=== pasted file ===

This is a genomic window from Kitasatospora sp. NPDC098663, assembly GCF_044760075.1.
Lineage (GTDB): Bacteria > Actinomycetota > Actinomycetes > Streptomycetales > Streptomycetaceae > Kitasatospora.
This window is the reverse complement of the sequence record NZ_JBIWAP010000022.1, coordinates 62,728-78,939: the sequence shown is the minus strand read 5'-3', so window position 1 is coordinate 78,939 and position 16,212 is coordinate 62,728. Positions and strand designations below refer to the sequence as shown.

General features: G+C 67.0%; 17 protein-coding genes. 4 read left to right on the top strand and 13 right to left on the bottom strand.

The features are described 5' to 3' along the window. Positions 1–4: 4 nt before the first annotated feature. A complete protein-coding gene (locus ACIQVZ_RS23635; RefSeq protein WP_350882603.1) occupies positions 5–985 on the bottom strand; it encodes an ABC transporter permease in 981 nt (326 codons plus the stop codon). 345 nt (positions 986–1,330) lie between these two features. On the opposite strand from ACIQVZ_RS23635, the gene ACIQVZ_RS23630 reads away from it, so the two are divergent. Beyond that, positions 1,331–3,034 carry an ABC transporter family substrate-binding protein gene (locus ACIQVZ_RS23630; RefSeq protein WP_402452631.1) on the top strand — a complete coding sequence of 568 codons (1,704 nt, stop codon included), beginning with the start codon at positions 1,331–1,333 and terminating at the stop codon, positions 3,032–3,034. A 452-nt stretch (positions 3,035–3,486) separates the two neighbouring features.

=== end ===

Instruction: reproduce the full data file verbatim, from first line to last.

This is a genomic window from Kitasatospora sp. NPDC098663, assembly GCF_044760075.1.
Lineage (GTDB): Bacteria > Actinomycetota > Actinomycetes > Streptomycetales > Streptomycetaceae > Kitasatospora.
This window is the reverse complement of the sequence record NZ_JBIWAP010000022.1, coordinates 62,728-78,939: the sequence shown is the minus strand read 5'-3', so window position 1 is coordinate 78,939 and position 16,212 is coordinate 62,728. Positions and strand designations below refer to the sequence as shown.

General features: G+C 67.0%; 17 protein-coding genes. 4 read left to right on the top strand and 13 right to left on the bottom strand.

The features are described 5' to 3' along the window. Positions 1–4: 4 nt before the first annotated feature. A complete protein-coding gene (locus ACIQVZ_RS23635; RefSeq protein WP_350882603.1) occupies positions 5–985 on the bottom strand; it encodes an ABC transporter permease in 981 nt (326 codons plus the stop codon). 345 nt (positions 986–1,330) lie between these two features. On the opposite strand from ACIQVZ_RS23635, the gene ACIQVZ_RS23630 reads away from it, so the two are divergent. Beyond that, positions 1,331–3,034 carry an ABC transporter family substrate-binding protein gene (locus ACIQVZ_RS23630; RefSeq protein WP_402452631.1) on the top strand — a complete coding sequence of 568 codons (1,704 nt, stop codon included), beginning with the start codon at positions 1,331–1,333 and terminating at the stop codon, positions 3,032–3,034. A 452-nt stretch (positions 3,035–3,486) separates the two neighbouring features.